Who else is involved in the musical side besides yourself?

I played everything on the demos, I did the keyboard arrangements bass arrangements, drum programming myself. I was actually prepared to play the bass lines and keyboards, but the producer said it’s better to use good studio guys. That was a good decision because their input was truly amazing.

How did you decide which vocalists to ask to participate on the album?
I mainly selected vocalists that I truly respect and like myself. I am a big fan of each of these vocalists’ music and bands. Every one of these vocalists have a creative and unique touch. The music on this album is very versatile, and I needed dfferent kinds of singers as well. That’s pretty much how it started. If I take a song like “Ray Of Light,” which almost has a pop approach, the only person I knew and I could imagine tp work with that song was Einar from Leprous. And then I sent him the song and he liked it. The same thing happened with Jonas (Renske) and Bjorn (Strid) and with everyone. There were these little nuances that I knew would fit for these vocalists and that’s how I picked the vocalists. I just didn’t randomly send any song to them, I really took care that there is something that these vocalists can rely on.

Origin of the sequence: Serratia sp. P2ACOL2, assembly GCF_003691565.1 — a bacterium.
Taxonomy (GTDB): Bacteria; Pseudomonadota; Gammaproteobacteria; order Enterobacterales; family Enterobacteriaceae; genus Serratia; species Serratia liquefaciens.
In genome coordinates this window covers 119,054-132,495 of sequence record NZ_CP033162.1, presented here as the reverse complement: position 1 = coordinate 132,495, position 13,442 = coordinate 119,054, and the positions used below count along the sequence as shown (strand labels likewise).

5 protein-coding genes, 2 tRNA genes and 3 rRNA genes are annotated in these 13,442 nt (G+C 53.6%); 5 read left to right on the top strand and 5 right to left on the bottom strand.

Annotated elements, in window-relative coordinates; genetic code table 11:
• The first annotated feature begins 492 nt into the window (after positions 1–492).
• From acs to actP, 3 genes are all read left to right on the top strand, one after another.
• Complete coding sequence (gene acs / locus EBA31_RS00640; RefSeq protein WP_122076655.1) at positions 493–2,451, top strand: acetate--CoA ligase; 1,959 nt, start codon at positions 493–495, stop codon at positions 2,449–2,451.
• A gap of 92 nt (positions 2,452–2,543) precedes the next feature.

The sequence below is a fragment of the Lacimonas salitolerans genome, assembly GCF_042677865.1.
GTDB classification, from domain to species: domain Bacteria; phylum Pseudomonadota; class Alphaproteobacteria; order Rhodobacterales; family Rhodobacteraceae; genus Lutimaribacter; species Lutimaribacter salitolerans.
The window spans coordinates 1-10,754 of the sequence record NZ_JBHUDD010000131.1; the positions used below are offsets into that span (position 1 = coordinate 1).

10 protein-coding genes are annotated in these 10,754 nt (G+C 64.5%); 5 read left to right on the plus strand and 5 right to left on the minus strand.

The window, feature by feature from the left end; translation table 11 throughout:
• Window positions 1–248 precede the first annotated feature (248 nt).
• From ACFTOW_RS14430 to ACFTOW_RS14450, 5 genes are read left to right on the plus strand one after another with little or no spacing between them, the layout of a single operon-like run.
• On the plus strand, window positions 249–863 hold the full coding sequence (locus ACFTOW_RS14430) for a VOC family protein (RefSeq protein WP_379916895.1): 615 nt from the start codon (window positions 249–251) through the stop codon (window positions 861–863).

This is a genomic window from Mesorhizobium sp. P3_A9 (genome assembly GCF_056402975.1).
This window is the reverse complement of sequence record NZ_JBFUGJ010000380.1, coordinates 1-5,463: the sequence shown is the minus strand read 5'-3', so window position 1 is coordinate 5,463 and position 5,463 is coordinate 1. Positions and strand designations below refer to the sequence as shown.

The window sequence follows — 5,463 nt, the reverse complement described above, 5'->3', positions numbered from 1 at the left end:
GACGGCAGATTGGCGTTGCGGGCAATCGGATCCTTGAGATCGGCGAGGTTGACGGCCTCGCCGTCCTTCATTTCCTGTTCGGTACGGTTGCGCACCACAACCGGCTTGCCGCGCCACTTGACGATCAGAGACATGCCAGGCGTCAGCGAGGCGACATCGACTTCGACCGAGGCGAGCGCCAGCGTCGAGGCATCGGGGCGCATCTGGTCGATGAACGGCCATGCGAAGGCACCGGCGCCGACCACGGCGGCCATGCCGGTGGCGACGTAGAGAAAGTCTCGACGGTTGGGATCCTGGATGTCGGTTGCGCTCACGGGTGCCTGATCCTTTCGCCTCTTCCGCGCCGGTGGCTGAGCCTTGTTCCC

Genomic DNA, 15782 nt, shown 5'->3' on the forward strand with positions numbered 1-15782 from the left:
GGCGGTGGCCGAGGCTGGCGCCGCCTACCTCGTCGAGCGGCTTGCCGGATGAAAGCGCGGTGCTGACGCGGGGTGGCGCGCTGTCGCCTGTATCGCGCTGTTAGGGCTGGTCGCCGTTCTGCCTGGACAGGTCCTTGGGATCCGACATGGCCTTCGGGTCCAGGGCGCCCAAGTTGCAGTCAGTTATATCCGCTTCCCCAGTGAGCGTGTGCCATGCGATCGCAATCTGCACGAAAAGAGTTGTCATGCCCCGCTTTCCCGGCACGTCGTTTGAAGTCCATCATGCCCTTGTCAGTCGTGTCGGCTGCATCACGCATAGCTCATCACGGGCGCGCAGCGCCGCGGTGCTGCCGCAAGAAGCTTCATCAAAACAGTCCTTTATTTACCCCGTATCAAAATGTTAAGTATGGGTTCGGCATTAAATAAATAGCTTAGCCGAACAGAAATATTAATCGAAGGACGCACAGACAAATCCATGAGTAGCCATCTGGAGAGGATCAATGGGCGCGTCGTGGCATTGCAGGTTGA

There are a couple that you chose that North American fans probably aren’t familiar with.